I actually think working with family members is very difficult and very trying.  Even with the best of relationships, it is hard to be together for 8 hours a day and not get on each other’s nerves.  I think you have to be keenly and constantly aware of each other’s space and never forget the contributions each makes to the whole.

What’s been the most exciting thing that has happened as a result of working together (eg. unexpected publicity, obtaining an unexpected client/customer, an emotional moment, etc)?

There are many, but the one that stands out the most happened several years ago.  I took my daughter to Israel with me and she rode in this annual bike ride we do every year called Wheels of Love. In itself, the bike ride is a phenomenon and an enormous undertaking of logistics people managing and fundraising.  Danielle was riding in celebration of and in honor of all the children who cannot and, I like to think, to support me as well.  On one of the last nights during the ride…when it was my turn to address the 400+ tired, spandexed community of riders I told our story — the accident.  The push for me to work for ALYN.  Why my daughter’s riding meant so much.  It was incredibly emotional for me…and more so for Danielle whom I more or less unintentionally forced to let me tell her story publicly.  It is a moment neither of us will ever forget.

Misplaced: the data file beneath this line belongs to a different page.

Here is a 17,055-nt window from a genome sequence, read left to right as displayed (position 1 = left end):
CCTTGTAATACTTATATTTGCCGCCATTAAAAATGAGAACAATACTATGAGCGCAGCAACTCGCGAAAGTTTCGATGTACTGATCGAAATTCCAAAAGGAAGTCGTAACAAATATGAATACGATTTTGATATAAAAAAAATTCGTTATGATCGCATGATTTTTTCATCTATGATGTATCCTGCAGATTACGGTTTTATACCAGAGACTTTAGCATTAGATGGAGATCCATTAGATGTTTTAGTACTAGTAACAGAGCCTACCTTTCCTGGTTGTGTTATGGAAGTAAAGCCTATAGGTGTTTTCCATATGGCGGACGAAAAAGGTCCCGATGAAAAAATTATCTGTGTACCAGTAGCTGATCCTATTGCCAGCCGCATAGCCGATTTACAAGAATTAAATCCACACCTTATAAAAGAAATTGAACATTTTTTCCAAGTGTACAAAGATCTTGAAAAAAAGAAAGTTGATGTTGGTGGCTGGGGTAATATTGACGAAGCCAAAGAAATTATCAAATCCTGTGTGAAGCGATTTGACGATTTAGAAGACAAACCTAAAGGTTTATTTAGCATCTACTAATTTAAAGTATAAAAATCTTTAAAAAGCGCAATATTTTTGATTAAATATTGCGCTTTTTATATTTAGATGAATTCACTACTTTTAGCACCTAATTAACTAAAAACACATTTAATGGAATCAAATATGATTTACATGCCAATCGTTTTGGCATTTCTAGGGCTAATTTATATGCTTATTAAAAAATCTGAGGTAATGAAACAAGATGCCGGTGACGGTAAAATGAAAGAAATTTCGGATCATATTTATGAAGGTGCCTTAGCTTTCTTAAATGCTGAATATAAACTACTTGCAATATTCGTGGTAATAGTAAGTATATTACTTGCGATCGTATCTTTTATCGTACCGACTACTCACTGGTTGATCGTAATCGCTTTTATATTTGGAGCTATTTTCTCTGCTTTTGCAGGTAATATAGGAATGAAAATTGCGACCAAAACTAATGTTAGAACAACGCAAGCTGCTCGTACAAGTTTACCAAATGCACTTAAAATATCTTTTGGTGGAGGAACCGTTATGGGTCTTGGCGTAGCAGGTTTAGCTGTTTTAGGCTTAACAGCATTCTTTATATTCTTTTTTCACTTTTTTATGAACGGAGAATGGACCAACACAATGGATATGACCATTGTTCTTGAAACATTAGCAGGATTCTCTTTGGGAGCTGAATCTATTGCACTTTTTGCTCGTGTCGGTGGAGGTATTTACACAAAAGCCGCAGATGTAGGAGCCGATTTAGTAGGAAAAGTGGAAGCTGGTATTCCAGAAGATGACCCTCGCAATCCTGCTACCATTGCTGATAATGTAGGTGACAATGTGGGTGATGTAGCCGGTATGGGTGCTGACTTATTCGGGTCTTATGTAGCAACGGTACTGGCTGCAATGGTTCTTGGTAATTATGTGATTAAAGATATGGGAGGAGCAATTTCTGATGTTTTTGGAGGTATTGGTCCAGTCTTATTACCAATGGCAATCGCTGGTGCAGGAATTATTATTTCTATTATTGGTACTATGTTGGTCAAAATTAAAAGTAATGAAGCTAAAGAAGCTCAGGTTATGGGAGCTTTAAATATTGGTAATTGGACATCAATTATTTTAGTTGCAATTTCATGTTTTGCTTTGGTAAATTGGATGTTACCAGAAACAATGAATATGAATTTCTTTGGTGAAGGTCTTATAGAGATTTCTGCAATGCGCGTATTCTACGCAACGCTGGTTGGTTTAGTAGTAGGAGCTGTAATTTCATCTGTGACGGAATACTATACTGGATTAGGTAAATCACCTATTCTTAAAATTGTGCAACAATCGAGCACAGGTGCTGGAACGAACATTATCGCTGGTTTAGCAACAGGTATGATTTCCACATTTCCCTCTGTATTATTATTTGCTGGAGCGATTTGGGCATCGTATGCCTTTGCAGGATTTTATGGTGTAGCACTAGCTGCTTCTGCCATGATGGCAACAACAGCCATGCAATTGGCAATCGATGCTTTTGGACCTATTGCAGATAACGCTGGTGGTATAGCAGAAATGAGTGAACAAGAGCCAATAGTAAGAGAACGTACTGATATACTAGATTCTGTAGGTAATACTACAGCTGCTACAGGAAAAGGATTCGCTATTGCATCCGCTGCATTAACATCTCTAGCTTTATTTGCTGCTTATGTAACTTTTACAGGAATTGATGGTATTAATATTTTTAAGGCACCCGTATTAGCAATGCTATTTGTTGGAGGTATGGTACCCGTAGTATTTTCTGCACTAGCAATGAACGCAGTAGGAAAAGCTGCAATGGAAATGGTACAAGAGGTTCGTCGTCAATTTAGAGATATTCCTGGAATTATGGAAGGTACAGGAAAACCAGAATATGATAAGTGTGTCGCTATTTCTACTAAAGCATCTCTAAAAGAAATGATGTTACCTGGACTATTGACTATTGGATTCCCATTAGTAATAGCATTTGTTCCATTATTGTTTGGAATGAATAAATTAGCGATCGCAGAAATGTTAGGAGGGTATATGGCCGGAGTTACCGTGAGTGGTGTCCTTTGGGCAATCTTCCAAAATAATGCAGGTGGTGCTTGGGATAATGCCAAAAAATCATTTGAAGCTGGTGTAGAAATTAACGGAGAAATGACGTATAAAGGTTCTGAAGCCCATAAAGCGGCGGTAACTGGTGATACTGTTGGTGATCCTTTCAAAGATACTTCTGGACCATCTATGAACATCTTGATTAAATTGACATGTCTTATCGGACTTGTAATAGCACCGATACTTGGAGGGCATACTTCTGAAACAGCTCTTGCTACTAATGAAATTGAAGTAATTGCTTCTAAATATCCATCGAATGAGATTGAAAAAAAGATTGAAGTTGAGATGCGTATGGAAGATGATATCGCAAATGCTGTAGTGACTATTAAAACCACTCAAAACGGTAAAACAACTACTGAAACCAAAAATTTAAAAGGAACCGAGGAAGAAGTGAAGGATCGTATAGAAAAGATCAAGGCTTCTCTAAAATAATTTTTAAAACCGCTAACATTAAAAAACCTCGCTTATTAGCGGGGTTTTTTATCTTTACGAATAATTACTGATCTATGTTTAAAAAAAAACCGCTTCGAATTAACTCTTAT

What’s next for this mother daughter team?

My daughter has taken her passions for sustainability and is bringing them to new heights.  She is social media and networking and I am the willing student.  She is bringing me kicking and screaming into the world of Twitter and every other media platform.  We are helping each other ride out and conquer the current financial freefall, despite being at opposite stages of our careers and in the face of unprecedented challenges in both our fields.  On the days when it feels like all financial security jumped off the cliff…we are each other’s safety net.

Is there anything else you’d like to share?

I adore my work and feel blessed to do what I do and be paid for it.  It is a difficult job but it has amazing rewards.  It pales in comparison to being a parent.  For those of you who still have little children and think your parenting will be done soon, the good news is that you are wrong about that.  The best of parenting is ahead of you, when your children grow into adults. My daughter is now truly my best friend, but as I said before…she will always be my daughter and I will always be her mother.  It doesn’t get any better than that!
This article can be read in the Spring/Summer 2009 Issue of WE Magazine for Women